The book is a continous meditation, play by play, beginning with The Comedy of Errors and terminating with the jointly authored (with John Fletcher) The Two Noble Kinsmen.The effort is to catch the growth of what Bloom calls the power of Shakespearean characters "to reconceive themselves." The creation of character is the pre-eminent Shakespearean gift, "a virtual miracle" toward which "the accurate stance is one of awe." It is not the least pleasure of this book that it gives itself so plainly to such hosannas. We do not hear much of awe or miracles in the tight, brittle lingo of modern "literary" studies. The hermetic willfulness and prideful abstractionism of so much current academic practice affrights as much as it affronts -- and it's silly to boot. Jargon is a swamp, not a fortress. Bloom's exuberance is a style of candour.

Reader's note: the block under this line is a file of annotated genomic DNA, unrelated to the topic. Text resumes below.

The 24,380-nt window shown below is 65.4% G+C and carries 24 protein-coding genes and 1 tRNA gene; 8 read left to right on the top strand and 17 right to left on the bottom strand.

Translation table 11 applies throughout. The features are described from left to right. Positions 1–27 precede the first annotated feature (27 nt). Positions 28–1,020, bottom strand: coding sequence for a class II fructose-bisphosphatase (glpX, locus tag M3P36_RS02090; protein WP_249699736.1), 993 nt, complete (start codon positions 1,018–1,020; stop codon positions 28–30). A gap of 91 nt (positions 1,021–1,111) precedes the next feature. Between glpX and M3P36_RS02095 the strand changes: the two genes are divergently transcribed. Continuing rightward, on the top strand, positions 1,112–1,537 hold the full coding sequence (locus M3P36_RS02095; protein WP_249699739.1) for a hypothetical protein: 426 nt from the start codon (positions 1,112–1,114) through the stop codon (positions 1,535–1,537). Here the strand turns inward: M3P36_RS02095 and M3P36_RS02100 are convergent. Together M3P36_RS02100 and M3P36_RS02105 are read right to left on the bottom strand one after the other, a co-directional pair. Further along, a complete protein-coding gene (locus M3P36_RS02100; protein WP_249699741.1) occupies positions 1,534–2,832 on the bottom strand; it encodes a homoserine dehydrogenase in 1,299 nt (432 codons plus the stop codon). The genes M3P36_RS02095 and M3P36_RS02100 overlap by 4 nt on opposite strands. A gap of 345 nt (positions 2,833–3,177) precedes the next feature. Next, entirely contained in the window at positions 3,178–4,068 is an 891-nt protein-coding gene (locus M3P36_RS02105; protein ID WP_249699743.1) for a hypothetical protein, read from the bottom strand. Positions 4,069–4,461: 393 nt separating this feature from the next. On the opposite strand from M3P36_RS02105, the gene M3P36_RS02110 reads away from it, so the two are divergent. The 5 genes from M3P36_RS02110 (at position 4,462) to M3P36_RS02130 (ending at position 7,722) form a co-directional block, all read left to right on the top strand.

Bloom's argument is subtle without being difficult. Shakespeare, he argues, has devised characters who by their dramatic example and practice extend the range of human self-consciousness and human expression. Not that certain human emotions or thoughts would not have come into being without Shakespeare, but that he devised the modes of self-awareness by which those thoughts and emotions are recognized as belonging to us as human beings. Further, through his uncanny dramatic imagination and unequalled expressive force, he gave those thoughts and emotions their primary verbal being. In other words, Shakespeare extended the repertoire of human sensibility.

Hamlet is the sublime figure of articulate self-consciousness, a genius of awareness and expressiveness. Falstaff is both the pioneer and the emblem of mind (and body) at play. Lear is consciousness emergent upon its own collapse. These three, the trinity of Bloom's bardolatry, and the whole caravan of other characters, have literally peopled our imagination, made available whole categories of scrutiny, response and emotional resource that not ours before the intervention of the plays.